Anita O’Day comes back to life tonight. Read Mel Minter’s story about it here: Susan Abod honors the Jezebel of jazz.
The Tribute Trio Unhooks Itself
The Tribute Trio—John Rangel (piano), Michael Glynn (bass) and Cal Haines (drums)—paid homage to iconic jazz pianists/composers in a series of monthly concerts from May 2010 to April 2011. Each focused on a particular pianist—except for the last. That final concert celebrated the release of the trio’s first album, Dedications, Vol. 1, which featured original compositions inspired by some of the pianists they’d been exploring. This week, they release Dedications, Vol. 2, with original compositions that find their inspiration across a wider landscape. On Vol. 2, the trio unhooks itself from specific pianists’ styles and explores its own identity with greater freedom. The high point comes in a tender homage to the trio’s artistic director, Victoria Rogers. Written by Rangel, the composition walks a line between jazz and classical terrains, offering an unguarded musical expression of gratitude that’s full of endearing quirks à la Satie (and à la Rogers). What the new release says more than anything is that the trio is its own man, with compositional skills and musicianship worthy of wider attention. You can catch an earful at the album release concert, where the CD will be available for a discounted price.
The Jezebel of Jazz Redux
Susan Abod honors Anita O'Day
Vocalist and songwriter Susan Abod has been working hard on her upcoming Anita O’Day tribute concert, but her commitment goes only so far. She’s immersed herself in O’Day’s recordings and videos, read her autobiography, been rehearsing the material night and day, and even gone in search of a wide-brimmed hat and white gloves to recall the singer’s iconic appearance at the 1958 Newport Jazz Festival. She has, however, steadfastly refused to tour the country in dance marathons, marry her drummer, have her uvula excised by a sloppy surgeon, or explore heroine and alcohol addiction—all of which marked the life of O’Day.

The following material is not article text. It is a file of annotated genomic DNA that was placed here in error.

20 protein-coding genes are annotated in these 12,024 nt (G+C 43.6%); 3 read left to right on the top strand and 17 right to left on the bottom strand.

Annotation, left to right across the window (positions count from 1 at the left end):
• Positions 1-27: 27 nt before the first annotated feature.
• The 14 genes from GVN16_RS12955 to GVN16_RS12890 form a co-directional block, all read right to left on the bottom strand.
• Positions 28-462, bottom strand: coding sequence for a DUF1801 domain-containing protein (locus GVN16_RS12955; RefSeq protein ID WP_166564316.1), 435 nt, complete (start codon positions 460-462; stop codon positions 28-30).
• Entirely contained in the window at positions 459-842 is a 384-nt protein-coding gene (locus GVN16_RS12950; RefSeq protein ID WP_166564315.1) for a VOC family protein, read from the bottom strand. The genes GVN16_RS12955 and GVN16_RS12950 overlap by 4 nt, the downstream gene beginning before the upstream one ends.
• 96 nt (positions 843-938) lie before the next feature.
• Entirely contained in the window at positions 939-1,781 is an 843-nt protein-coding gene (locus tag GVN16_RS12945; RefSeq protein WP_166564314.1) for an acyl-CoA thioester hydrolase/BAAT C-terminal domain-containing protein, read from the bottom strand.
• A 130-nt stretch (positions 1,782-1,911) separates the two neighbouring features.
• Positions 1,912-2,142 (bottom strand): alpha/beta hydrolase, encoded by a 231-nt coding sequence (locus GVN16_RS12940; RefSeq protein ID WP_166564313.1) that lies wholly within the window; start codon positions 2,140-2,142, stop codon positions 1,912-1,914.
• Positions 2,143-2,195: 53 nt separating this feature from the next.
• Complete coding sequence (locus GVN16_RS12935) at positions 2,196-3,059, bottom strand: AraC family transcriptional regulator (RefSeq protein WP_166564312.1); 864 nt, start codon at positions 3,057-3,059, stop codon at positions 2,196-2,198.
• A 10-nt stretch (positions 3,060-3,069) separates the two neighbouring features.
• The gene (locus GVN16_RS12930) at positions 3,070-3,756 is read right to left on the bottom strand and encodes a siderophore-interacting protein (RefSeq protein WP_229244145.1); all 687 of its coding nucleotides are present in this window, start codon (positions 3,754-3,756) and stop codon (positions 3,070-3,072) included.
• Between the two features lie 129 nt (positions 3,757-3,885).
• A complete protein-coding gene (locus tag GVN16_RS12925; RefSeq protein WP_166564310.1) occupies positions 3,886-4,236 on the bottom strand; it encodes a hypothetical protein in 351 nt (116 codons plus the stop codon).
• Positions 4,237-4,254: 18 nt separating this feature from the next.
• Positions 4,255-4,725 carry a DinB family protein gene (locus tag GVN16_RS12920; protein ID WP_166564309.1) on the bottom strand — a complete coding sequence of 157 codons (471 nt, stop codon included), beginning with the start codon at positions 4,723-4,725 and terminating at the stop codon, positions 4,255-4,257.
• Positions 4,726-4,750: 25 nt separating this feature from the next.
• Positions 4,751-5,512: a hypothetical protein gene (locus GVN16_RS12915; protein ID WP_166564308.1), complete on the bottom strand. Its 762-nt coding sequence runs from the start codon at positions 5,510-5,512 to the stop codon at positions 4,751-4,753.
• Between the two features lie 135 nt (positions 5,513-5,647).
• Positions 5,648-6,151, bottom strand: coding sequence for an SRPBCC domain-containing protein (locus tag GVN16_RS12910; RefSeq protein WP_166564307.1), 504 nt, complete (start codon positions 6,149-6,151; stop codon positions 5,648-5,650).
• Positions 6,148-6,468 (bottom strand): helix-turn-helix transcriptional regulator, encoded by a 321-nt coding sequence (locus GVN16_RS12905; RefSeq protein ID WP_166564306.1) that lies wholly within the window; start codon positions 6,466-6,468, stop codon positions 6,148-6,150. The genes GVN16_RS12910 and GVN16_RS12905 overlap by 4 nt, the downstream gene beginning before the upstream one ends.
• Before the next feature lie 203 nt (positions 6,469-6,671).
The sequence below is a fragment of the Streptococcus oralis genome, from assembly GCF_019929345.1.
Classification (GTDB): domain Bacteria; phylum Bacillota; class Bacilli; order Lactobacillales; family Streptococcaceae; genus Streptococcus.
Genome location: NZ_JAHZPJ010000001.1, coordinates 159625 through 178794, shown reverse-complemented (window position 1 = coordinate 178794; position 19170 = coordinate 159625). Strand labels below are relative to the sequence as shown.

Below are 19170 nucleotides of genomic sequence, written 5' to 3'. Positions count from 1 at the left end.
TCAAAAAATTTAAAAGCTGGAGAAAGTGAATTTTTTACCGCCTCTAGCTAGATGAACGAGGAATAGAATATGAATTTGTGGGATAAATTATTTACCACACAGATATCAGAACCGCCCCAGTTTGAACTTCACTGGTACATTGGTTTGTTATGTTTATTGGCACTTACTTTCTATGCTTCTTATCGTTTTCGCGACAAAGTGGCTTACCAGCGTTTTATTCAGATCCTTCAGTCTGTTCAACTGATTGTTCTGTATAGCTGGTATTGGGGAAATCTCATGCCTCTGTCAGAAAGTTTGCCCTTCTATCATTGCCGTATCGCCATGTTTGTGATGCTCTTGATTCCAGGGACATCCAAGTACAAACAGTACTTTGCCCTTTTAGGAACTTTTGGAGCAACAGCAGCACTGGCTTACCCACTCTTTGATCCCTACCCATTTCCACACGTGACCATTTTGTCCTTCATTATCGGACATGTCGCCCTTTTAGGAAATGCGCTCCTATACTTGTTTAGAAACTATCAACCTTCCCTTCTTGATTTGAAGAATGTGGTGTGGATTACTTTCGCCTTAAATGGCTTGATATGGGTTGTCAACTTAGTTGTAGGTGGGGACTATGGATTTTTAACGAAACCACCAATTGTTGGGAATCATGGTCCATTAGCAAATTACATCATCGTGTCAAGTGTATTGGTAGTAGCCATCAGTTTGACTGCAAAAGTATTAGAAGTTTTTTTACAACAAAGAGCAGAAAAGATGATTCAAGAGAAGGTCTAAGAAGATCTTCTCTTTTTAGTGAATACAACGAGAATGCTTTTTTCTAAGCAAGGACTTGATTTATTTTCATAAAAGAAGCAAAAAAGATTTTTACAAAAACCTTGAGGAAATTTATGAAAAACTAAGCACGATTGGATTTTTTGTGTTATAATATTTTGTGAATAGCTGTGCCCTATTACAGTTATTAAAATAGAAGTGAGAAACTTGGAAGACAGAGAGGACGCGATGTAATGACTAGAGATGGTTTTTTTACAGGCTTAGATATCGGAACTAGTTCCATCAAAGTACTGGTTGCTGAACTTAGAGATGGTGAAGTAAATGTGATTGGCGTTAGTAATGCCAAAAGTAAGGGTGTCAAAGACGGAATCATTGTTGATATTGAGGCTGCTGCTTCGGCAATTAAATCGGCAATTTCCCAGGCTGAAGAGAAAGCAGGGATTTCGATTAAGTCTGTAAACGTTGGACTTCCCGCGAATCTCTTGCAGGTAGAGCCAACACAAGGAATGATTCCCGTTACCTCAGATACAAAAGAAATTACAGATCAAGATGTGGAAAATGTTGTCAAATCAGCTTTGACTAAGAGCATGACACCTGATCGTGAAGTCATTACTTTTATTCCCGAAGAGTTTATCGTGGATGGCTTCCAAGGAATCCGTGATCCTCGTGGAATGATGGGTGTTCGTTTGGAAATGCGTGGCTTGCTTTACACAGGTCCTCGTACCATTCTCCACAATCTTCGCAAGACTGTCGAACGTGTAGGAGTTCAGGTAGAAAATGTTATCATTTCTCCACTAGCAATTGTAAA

The Jazz Gospel According to Charlie Christian
Michael Anthony, Bobby Shew and friends celebrate guitarist’s innovations
Using a newfangled contraption, the electric guitar, and a mesmerizing facility for improvisation, Charlie Christian, born in 1916, helped transform the role of the guitar in jazz. The Oklahoma City native first made his mark in the swing era, joining Benny Goodman’s sextet and orchestra in 1939. (As the third black man hired by Goodman, he helped bury bandstand segregation.) He then helped transform jazz itself, collaborating with the likes of Dizzy Gillespie, Charlie Parker and Thelonious Monk as they worked out the rules of a brand-new musical language: bebop. He managed to accomplish all of this in just 25 years, passing away in 1942, a victim of tuberculosis.
SuperSax New Mexico Expands on Charlie Parker
Group revives historic charts from the ’70s and '80s
Bobby Shew and John Proulx jazz up Disney
A Jazz Tribute (x 12)
Cal Haines’ Tribute Trio—John Rangel (piano), Michael Glynn (bass) and Cal Haines (drums)—will honor Horace Silver on the inaugural night of a 12-concert series to be performed once a month. The series will be staged at different places in Albuquerque and Santa Fe, from jazz clubs to colleges to guerrilla performing arts venues. Each concert will explore the work of a single jazz pianist, among them Chick Corea, Thelonious Monk, Oscar Peterson, Bud Powell, Bobby Timmons, Lennie Tristano and McCoy Tyner. “The trio is interested in keeping this music alive,” says concert coordinator Victoria Rogers, and it has a special interest in drawing the attention of young fans to these composers. For more information on what promises to be an entertaining and informative survey course in modern jazz piano, visit tributetrio.com.